Job satisfaction in birth cohorts of nurses


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Abstract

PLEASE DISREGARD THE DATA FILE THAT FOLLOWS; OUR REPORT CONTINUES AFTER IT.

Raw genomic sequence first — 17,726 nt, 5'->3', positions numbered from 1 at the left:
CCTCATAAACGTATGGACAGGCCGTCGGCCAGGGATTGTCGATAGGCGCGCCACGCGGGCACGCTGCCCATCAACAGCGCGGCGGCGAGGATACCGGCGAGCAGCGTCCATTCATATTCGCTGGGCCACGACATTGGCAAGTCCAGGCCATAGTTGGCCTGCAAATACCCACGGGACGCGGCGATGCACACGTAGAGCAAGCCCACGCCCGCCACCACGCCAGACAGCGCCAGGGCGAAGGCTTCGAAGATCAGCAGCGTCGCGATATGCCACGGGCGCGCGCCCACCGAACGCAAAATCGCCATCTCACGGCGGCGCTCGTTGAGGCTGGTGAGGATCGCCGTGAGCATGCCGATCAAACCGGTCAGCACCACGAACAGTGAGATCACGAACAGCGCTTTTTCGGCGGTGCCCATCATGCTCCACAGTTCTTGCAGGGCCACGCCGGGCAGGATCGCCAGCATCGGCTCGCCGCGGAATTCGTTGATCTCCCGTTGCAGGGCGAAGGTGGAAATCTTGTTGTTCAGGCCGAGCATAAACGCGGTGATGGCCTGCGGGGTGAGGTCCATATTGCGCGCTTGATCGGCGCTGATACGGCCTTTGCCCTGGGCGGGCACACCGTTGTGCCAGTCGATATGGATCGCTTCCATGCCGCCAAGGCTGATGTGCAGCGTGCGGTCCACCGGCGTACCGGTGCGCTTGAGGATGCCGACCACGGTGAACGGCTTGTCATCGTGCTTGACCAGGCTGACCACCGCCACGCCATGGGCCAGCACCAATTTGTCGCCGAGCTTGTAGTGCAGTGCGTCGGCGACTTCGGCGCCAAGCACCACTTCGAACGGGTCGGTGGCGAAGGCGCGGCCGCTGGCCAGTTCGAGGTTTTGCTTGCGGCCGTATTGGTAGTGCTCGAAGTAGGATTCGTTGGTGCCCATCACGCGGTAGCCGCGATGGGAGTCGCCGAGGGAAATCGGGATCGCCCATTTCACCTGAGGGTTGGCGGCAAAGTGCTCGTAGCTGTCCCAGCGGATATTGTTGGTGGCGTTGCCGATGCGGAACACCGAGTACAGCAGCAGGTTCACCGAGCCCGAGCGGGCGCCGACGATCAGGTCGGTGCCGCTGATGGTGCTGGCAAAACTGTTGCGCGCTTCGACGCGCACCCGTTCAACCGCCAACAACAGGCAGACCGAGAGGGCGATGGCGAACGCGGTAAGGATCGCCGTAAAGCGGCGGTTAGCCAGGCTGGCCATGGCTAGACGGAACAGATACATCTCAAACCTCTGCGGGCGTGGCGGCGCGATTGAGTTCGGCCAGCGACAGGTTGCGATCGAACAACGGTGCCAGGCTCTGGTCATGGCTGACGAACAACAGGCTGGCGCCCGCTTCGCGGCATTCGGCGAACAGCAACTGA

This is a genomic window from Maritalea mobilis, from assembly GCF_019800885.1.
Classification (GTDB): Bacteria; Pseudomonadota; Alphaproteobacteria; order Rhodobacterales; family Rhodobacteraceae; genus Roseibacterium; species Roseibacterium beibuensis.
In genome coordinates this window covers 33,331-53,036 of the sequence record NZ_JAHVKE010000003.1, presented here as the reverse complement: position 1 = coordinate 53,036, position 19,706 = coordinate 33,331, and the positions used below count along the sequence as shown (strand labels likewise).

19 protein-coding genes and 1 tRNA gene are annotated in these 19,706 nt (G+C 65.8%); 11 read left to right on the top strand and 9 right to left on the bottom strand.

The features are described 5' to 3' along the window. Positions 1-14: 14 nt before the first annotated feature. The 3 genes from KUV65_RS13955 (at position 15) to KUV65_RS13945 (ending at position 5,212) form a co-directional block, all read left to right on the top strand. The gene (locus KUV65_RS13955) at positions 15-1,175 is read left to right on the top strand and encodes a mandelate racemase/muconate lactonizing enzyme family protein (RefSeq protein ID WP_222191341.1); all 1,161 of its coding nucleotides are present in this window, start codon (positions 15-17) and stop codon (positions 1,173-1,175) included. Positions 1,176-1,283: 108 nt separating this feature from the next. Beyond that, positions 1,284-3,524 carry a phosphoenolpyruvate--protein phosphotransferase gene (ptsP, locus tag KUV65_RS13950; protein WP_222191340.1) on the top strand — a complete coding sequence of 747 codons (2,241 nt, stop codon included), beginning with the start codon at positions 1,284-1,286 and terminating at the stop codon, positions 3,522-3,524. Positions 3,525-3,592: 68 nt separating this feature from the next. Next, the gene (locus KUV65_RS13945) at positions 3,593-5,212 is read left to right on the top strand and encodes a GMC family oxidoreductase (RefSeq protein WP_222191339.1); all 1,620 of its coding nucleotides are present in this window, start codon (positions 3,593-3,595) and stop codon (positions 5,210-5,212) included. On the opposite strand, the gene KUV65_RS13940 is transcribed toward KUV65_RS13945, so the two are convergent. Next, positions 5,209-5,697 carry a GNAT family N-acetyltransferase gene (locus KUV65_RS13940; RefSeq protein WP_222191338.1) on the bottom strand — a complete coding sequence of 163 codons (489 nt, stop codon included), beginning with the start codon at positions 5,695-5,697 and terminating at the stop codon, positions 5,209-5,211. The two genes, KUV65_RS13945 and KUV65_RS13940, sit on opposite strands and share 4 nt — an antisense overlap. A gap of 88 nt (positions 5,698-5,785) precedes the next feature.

Job satisfaction in birth cohorts of nursesAimThe aim of the present study was to investigate which hospital, unit and individual characteristics predict job satisfaction in four age cohorts of registered nurses (RNs).BackgroundAdequate supply of direct care nurses in hospitals is paramount to the provision of safe patient care. While recruitment is important, interventions to retain experienced nurses in the work force should also be undertaken.MethodsCross-sectional survey data from the 2004 National Database of Nursing Quality Indicators® (NDNQI®) RN Survey with Job Satisfaction Scales© were used. The sample included 53 851 RNs age 20–59 years divided into four age cohorts. Data were analysed using three-level hierarchical linear modelling.ResultsOvertime demand and involuntary floating resulted in significantly lower job satisfaction in all age cohorts. The oldest two cohorts reported higher job satisfaction with increased unit tenure whereas the youngest cohort reported decreased job satisfaction with increased unit tenure. Higher job satisfaction was reported in all cohorts within Magnet hospitals; however, the relationship was only significant in 40–49 year olds.ConclusionsSome factors are associated with job satisfaction in all age cohorts. Other factors differentially influence job satisfaction based on the cohort group.Implications for nursing management|Nurse leaders should consider retention strategies congruent with the job satisfaction predictors of different age groups.

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